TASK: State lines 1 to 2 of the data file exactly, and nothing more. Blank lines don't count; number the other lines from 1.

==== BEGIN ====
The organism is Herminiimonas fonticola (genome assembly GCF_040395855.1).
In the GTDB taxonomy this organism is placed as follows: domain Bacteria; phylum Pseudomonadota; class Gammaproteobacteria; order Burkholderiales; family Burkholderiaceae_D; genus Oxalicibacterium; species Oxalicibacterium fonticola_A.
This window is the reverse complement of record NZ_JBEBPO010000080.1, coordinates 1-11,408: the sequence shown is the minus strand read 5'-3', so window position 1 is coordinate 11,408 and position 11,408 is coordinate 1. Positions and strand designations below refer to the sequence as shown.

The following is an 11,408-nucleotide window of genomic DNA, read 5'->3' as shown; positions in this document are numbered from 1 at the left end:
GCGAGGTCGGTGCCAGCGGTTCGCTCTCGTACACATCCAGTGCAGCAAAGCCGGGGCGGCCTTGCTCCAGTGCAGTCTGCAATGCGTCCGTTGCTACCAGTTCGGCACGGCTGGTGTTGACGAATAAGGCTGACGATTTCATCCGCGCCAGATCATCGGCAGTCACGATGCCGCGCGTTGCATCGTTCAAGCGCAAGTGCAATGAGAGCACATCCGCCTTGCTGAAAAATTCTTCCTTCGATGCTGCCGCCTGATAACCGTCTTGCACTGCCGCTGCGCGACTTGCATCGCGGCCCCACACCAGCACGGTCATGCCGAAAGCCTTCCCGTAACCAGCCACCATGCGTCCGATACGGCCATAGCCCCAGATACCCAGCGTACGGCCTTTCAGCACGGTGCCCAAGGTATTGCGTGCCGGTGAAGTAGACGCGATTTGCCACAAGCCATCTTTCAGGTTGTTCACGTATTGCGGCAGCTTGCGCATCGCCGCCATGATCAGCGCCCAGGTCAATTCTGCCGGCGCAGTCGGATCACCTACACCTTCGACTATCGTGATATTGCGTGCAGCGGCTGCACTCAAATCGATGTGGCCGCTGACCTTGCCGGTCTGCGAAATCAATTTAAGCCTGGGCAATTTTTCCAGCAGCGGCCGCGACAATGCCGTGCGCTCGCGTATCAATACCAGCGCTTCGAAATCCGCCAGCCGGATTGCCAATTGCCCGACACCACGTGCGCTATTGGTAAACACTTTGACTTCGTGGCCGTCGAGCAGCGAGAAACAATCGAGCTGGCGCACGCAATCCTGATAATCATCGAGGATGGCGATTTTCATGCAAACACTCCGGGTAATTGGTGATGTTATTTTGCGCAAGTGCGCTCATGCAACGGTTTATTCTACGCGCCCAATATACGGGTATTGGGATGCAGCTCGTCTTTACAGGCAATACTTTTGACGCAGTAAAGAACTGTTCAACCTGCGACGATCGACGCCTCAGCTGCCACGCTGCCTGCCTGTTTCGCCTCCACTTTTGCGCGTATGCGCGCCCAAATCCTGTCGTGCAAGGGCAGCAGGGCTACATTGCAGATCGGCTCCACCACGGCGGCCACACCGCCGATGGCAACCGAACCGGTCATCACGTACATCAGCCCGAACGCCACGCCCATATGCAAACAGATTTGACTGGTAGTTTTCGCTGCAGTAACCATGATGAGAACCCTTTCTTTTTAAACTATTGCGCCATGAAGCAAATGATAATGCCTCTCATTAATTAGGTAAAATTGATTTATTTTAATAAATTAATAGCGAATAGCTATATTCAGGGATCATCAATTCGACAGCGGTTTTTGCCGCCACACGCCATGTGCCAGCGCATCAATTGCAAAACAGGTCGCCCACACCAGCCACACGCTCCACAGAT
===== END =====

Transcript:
The organism is Herminiimonas fonticola (genome assembly GCF_040395855.1).
In the GTDB taxonomy this organism is placed as follows: domain Bacteria; phylum Pseudomonadota; class Gammaproteobacteria; order Burkholderiales; family Burkholderiaceae_D; genus Oxalicibacterium; species Oxalicibacterium fonticola_A.